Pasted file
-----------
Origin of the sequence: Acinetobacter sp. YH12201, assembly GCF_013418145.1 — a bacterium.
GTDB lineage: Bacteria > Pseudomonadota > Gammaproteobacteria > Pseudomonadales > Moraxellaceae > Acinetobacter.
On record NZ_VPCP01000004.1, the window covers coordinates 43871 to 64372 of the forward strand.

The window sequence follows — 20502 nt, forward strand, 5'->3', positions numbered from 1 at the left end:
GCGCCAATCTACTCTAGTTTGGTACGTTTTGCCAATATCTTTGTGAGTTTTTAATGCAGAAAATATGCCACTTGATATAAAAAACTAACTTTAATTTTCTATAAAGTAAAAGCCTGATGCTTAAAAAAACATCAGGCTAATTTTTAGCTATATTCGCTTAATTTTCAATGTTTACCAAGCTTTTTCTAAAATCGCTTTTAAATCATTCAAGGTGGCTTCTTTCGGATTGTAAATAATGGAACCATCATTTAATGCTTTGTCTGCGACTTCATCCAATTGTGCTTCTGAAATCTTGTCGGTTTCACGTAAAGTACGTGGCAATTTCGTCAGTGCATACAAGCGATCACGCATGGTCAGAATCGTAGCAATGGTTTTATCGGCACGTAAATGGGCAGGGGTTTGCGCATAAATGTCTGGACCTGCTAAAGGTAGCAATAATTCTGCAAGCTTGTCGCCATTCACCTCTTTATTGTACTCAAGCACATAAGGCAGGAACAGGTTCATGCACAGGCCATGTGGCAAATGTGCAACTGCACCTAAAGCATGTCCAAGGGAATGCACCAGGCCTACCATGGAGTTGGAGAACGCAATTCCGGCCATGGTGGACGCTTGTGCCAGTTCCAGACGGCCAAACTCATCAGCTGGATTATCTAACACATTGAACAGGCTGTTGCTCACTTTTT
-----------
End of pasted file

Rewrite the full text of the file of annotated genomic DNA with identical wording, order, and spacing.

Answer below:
Origin of the sequence: Acinetobacter sp. YH12201, assembly GCF_013418145.1 — a bacterium.
GTDB lineage: Bacteria > Pseudomonadota > Gammaproteobacteria > Pseudomonadales > Moraxellaceae > Acinetobacter.
On record NZ_VPCP01000004.1, the window covers coordinates 43871 to 64372 of the forward strand.

The window sequence follows — 20502 nt, forward strand, 5'->3', positions numbered from 1 at the left end:
GCGCCAATCTACTCTAGTTTGGTACGTTTTGCCAATATCTTTGTGAGTTTTTAATGCAGAAAATATGCCACTTGATATAAAAAACTAACTTTAATTTTCTATAAAGTAAAAGCCTGATGCTTAAAAAAACATCAGGCTAATTTTTAGCTATATTCGCTTAATTTTCAATGTTTACCAAGCTTTTTCTAAAATCGCTTTTAAATCATTCAAGGTGGCTTCTTTCGGATTGTAAATAATGGAACCATCATTTAATGCTTTGTCTGCGACTTCATCCAATTGTGCTTCTGAAATCTTGTCGGTTTCACGTAAAGTACGTGGCAATTTCGTCAGTGCATACAAGCGATCACGCATGGTCAGAATCGTAGCAATGGTTTTATCGGCACGTAAATGGGCAGGGGTTTGCGCATAAATGTCTGGACCTGCTAAAGGTAGCAATAATTCTGCAAGCTTGTCGCCATTCACCTCTTTATTGTACTCAAGCACATAAGGCAGGAACAGGTTCATGCACAGGCCATGTGGCAAATGTGCAACTGCACCTAAAGCATGTCCAAGGGAATGCACCAGGCCTACCATGGAGTTGGAGAACGCAATTCCGGCCATGGTGGACGCTTGTGCCAGTTCCAGACGGCCAAACTCATCAGCTGGATTATCTAACACATTGAACAGGCTGTTGCTCACTTTTT